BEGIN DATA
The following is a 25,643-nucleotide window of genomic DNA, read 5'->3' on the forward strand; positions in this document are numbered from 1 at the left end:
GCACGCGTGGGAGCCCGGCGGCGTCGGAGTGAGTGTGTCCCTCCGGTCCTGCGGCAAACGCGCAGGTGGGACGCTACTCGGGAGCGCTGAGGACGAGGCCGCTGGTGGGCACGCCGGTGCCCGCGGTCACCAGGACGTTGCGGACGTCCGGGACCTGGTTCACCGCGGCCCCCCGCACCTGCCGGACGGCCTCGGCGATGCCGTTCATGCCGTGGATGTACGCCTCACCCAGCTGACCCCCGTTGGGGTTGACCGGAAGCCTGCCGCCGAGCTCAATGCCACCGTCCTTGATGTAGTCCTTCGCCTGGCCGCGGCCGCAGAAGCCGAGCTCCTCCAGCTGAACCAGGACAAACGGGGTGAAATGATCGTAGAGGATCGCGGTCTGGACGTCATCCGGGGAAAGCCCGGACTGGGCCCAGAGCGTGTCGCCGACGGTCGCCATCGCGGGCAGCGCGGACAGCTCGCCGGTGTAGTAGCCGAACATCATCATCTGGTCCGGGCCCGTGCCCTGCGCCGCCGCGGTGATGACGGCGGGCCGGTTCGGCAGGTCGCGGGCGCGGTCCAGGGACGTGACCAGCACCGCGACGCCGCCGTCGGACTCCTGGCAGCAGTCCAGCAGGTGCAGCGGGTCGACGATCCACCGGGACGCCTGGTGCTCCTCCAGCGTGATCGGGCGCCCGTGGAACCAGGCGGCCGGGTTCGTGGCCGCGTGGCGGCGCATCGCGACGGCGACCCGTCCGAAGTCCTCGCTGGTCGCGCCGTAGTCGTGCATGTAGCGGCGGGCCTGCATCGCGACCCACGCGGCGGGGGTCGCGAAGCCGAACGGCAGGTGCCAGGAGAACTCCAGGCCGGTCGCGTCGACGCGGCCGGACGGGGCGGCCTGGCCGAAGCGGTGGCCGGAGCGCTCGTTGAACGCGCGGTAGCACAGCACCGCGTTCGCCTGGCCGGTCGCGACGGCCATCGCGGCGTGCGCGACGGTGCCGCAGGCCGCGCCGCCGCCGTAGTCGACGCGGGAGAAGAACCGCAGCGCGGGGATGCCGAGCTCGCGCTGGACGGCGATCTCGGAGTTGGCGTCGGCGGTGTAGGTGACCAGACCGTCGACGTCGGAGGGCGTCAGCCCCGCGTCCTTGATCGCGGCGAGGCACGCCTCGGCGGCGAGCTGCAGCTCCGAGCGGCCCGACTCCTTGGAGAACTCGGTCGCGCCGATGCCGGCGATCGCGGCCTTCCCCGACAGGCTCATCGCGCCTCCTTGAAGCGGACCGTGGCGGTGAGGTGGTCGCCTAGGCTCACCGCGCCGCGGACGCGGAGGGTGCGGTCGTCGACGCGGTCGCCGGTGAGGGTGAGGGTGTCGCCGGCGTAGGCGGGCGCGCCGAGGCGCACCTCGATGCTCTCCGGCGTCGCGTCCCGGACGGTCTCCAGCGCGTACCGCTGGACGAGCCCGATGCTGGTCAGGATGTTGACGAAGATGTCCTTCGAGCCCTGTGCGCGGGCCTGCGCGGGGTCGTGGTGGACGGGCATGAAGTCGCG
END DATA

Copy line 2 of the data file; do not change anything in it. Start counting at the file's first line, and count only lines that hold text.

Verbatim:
GCACGCGTGGGAGCCCGGCGGCGTCGGAGTGAGTGTGTCCCTCCGGTCCTGCGGCAAACGCGCAGGTGGGACGCTACTCGGGAGCGCTGAGGACGAGGCCGCTGGTGGGCACGCCGGTGCCCGCGGTCACCAGGACGTTGCGGACGTCCGGGACCTGGTTCACCGCGGCCCCCCGCACCTGCCGGACGGCCTCGGCGATGCCGTTCATGCCGTGGATGTACGCCTCACCCAGCTGACCCCCGTTGGGGTTGACCGGAAGCCTGCCGCCGAGCTCAATGCCACCGTCCTTGATGTAGTCCTTCGCCTGGCCGCGGCCGCAGAAGCCGAGCTCCTCCAGCTGAACCAGGACAAACGGGGTGAAATGATCGTAGAGGATCGCGGTCTGGACGTCATCCGGGGAAAGCCCGGACTGGGCCCAGAGCGTGTCGCCGACGGTCGCCATCGCGGGCAGCGCGGACAGCTCGCCGGTGTAGTAGCCGAACATCATCATCTGGTCCGGGCCCGTGCCCTGCGCCGCCGCGGTGATGACGGCGGGCCGGTTCGGCAGGTCGCGGGCGCGGTCCAGGGACGTGACCAGCACCGCGACGCCGCCGTCGGACTCCTGGCAGCAGTCCAGCAGGTGCAGCGGGTCGACGATCCACCGGGACGCCTGGTGCTCCTCCAGCGTGATCGGGCGCCCGTGGAACCAGGCGGCCGGGTTCGTGGCCGCGTGGCGGCGCATCGCGACGGCGACCCGTCCGAAGTCCTCGCTGGTCGCGCCGTAGTCGTGCATGTAGCGGCGGGCCTGCATCGCGACCCACGCGGCGGGGGTCGCGAAGCCGAACGGCAGGTGCCAGGAGAACTCCAGGCCGGTCGCGTCGACGCGGCCGGACGGGGCGGCCTGGCCGAAGCGGTGGCCGGAGCGCTCGTTGAACGCGCGGTAGCACAGCACCGCGTTCGCCTGGCCGGTCGCGACGGCCATCGCGGCGTGCGCGACGGTGCCGCAGGCCGCGCCGCCGCCGTAGTCGACGCGGGAGAAGAACCGCAGCGCGGGGATGCCGAGCTCGCGCTGGACGGCGATCTCGGAGTTGGCGTCGGCGGTGTAGGTGACCAGACCGTCGACGTCGGAGGGCGTCAGCCCCGCGTCCTTGATCGCGGCGAGGCACGCCTCGGCGGCGAGCTGCAGCTCCGAGCGGCCCGACTCCTTGGAGAACTCGGTCGCGCCGATGCCGGCGATCGCGGCCTTCCCCGACAGGCTCATCGCGCCTCCTTGAAGCGGACCGTGGCGGTGAGGTGGTCGCCTAGGCTCACCGCGCCGCGGACGCGGAGGGTGCGGTCGTCGACGCGGTCGCCGGTGAGGGTGAGGGTGTCGCCGGCGTAGGCGGGCGCGCCGAGGCGCACCTCGATGCTCTCCGGCGTCGCGTCCCGGACGGTCTCCAGCGCGTACCGCTGGACGAGCCCGATGCTGGTCAGGATGTTGACGAAGATGTCCTTCGAGCCCTGTGCGCGGGCCTGCGCGGGGTCGTGGTGGACGGGCATGAAGTCGCG